By Jesse Baum, Mid-City Messenger
Bricolage Academy Educators United (BAE) voted Friday to form a union with the United Teachers of New Orleans. The final tally was 42 yes, 18 no, with 8 contested ballots.
The election was overseen by the National Labor Relations Board after Bricolage’s school board declined to recognize a petition to unionize that was signed by eighty percent of eligible staff.
At a rally at the teacher-friendly hour of 7 a.m., scores of supporters as well as the teachers themselves gathered in front of Pagoda Cafe on Bayou Road to generate excitement for the vote.
Voting began around 7:30 a.m. and the results were announced less than four hours later.
“We’ve had so many people from other schools all across the city, state and country reach out to voice their support,” Bricolage teacher Justin Smith told Mid-City Messenger. “I’ve loved hearing from other educators in New Orleans who are watching us run our campaign.”
The union drive has stretched over two years from its inception.
“While we hoped our board would voluntarily recognize our union, going to an election with the NLRB has made our union stronger and more united,” Smith said. “We have had to build deeper and more trusting relationships with each other to overcome anti-union tactics intended to confuse and divide. It’s not the path we would have chosen, but it’s forced us to come together in a way we didn’t anticipate.”
Emily Alverson, a first-grade teacher and one of the lead organizers, thanked the assembled crowd who stood blinking in the sun.
“We are so excited to celebrate our election with you,” she said. She praised her fellow educators for “talking one on one… taking risks together and dreaming of what’s possible when workers are empowered.”
State Rep. Royce Duplessis, UTNO president Wanda Richard, Louisiana Federation of Teachers president Larry Carter, Jefferson Federation of Teachers president Kesler Camese-Jones and JFT members all attended the rally Friday morning with parents, students and other supporters.
“We support you one hundred percent,” said LFT’s Larry Carter. “Teachers have pushed and pushed. I look forward to a ‘yes’ vote today.”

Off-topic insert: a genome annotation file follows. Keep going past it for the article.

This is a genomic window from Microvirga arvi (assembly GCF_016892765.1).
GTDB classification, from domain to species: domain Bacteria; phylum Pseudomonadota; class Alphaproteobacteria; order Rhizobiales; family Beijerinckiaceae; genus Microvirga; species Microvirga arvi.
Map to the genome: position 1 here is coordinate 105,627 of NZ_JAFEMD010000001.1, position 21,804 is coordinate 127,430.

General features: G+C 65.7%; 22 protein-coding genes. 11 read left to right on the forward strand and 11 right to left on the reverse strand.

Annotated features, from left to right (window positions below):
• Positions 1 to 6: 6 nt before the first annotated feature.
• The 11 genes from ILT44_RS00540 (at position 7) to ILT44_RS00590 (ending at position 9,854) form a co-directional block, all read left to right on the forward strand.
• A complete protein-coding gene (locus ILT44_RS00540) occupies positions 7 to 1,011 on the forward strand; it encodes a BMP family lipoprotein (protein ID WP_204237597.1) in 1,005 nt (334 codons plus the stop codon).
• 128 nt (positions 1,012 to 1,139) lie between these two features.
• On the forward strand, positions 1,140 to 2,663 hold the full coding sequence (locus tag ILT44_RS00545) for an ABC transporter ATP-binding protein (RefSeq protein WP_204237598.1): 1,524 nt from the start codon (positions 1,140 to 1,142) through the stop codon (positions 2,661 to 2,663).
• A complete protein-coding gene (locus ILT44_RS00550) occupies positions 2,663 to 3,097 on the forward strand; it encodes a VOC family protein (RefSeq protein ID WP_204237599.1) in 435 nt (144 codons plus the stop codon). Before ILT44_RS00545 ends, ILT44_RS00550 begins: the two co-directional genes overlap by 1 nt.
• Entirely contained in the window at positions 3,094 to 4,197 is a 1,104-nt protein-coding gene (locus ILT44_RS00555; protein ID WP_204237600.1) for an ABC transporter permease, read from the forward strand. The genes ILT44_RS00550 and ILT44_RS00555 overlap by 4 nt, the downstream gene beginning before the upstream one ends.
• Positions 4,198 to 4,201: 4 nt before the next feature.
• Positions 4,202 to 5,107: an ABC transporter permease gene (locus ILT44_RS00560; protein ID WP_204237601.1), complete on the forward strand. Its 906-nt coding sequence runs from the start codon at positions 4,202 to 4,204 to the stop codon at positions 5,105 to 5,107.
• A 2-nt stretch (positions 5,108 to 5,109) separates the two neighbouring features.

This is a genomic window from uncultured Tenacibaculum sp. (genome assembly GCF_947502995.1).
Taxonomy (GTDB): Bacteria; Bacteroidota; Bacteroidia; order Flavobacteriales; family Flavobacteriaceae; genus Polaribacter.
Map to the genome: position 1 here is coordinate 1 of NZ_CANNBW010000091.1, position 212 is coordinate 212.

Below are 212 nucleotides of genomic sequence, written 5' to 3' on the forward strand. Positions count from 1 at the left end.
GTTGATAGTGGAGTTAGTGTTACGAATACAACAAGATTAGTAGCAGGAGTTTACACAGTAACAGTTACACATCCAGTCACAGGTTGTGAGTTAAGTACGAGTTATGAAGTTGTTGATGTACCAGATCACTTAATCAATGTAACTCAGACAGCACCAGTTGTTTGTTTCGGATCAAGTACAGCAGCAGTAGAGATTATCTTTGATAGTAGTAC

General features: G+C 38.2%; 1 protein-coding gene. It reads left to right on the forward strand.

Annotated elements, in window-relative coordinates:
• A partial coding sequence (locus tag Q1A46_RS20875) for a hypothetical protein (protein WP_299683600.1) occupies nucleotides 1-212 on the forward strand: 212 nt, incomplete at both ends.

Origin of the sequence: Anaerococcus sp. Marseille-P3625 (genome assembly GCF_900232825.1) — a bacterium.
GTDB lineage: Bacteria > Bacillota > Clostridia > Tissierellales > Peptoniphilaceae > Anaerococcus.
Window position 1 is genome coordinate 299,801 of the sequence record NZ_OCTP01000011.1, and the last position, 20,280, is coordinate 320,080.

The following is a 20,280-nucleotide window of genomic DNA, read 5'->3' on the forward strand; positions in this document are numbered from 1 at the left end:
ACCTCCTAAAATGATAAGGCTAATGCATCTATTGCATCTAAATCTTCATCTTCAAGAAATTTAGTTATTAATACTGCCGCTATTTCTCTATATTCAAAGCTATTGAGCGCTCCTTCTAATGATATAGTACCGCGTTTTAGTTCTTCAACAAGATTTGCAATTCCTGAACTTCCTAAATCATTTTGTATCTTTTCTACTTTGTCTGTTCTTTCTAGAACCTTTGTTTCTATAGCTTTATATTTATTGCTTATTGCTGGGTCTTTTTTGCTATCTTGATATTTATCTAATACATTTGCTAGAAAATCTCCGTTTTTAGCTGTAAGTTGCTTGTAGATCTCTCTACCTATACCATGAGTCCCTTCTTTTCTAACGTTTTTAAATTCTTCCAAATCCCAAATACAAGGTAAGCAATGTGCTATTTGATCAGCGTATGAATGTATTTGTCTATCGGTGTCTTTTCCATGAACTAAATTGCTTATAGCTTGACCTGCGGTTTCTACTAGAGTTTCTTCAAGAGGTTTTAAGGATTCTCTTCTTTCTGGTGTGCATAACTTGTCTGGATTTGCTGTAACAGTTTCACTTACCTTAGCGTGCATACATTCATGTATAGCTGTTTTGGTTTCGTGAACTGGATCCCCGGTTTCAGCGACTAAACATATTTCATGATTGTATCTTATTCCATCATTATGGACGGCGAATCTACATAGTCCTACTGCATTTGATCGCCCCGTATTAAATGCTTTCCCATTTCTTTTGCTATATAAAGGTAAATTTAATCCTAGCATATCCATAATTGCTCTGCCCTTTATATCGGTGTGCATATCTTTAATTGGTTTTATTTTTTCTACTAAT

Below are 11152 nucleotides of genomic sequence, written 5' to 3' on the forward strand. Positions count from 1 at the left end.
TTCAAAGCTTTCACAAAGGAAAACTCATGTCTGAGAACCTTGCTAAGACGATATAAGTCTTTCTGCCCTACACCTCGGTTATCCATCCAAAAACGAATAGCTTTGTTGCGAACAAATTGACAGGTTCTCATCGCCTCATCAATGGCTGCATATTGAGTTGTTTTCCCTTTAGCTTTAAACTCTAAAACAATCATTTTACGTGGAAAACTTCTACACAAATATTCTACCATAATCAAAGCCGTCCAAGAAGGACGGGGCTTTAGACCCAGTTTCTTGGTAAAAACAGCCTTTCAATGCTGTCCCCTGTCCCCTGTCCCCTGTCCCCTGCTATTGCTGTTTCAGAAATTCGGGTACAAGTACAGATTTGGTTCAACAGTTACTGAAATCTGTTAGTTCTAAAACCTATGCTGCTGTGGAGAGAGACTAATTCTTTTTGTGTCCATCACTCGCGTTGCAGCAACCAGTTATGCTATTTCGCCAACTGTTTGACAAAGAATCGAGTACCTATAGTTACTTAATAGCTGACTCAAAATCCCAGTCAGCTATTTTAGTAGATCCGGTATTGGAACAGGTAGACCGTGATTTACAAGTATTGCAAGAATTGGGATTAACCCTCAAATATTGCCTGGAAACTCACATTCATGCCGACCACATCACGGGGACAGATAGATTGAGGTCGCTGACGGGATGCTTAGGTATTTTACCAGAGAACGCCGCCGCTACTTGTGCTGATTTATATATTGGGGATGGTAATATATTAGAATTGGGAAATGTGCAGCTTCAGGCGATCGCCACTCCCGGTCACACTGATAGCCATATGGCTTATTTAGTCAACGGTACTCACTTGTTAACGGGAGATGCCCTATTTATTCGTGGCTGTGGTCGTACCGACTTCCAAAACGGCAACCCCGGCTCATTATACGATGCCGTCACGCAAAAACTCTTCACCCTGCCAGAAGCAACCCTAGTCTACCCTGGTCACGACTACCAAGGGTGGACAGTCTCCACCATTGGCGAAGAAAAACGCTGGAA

The teachers who advocated for the union and worked to organize their colleagues say that gaining a contract and collective bargaining agreement with the school will allow educators more of a voice in how the school is run, and will elevate the classroom experience at Bricolage as well as attract talented teachers to the Esplanade Avenue school.
Alverson said that the job security that a contract provides will also help prevent teachers from being overworked and burning out.
Jacqui Gibson-Clark, parent of a Bricolage fourth-grader, told the Messenger “As a parent I have been excited to see the teachers at Bricolage form a union. Ultimately, I feel like the Bricolage school community is committed to teaching and practicing equity.
“It seems like an easy get that empowering workers with collective bargaining power is squarely aligned with our community values,” Gibson-Clark continued. “I trust that these teachers want the best for our kids and our school community. Why would we not want the same for them? What kind of a community would we be if we did not support or trust the people who we trust with our kids.”
Though a supermajority of educators signed a petition in favor of forming a union in February 2021, which they presented to the Bricolage board, the board did not voluntarily recognize their union. In a March meeting attended by many members of the public as well as parents and teachers, the board allowed five minutes of comments in favor of the union and five against. They then went into executive session for over an hour before ending the meeting.
Since then, the board has met one other time, on Tuesday (May 25) via Zoom. The school’s leadership has also experienced an abrupt change — Troavé Profice, the Bricolage CEO, has stepped down after announcing a leave of absence in the last weeks of the school year. Antigua Wilbern is currently serving as interim CEO.
“I can’t say enough good things about Ms. Willburn. I am so proud that we have her as a school leader,” Gibson-Clark said. “I really admired Ms. Profice and I am extremely sad to see her go. I do not see the organization of a teachers union as an affront to our school leaders. I am frustrated that these efforts have been dismissed by the board. ”
Since BAE presented their petition to the Bricolage board, the board has been publicly critical of the unionization.
In a statement to Mid-City Messenger, Yvette Jones, Bricolage board president said: “The Board itself has not adopted a formal position. However, the sentiment is that unionizing would create an unnecessary and burdensome barrier between individual employees and school leadership. There is no doubt that forming a union would result in employees’ losing their independent voice and their ability to be their own best advocates for things they feel strongly about. We do have great confidence in our employees, and we respect their right to make this decision on their own.”
In late April, the board also sent out an email to parents opposing the union. An Instagram campaign called Independant Bricolage NOLA backed management in opposing the union.
Once passing an NLRB election, the Bricolage board must recognize the educators union. The union is then “entitled to be recognized by the employer as the exclusive bargaining agent for the employees in the unit,” or, according to the NLRB, the school will be committing an “unfair labor practice.”
Brittany Scofield, a Bricolage music teacher and founding member of BAE United, was jubilant as she spoke to the crowd.
“Together we’re going to build a better Bricolage,” she said. “Teacher working conditions are student learning conditions. We’re all standing in our power together.”
Reporter Jesse Baum can be reached at firstname.lastname@example.org.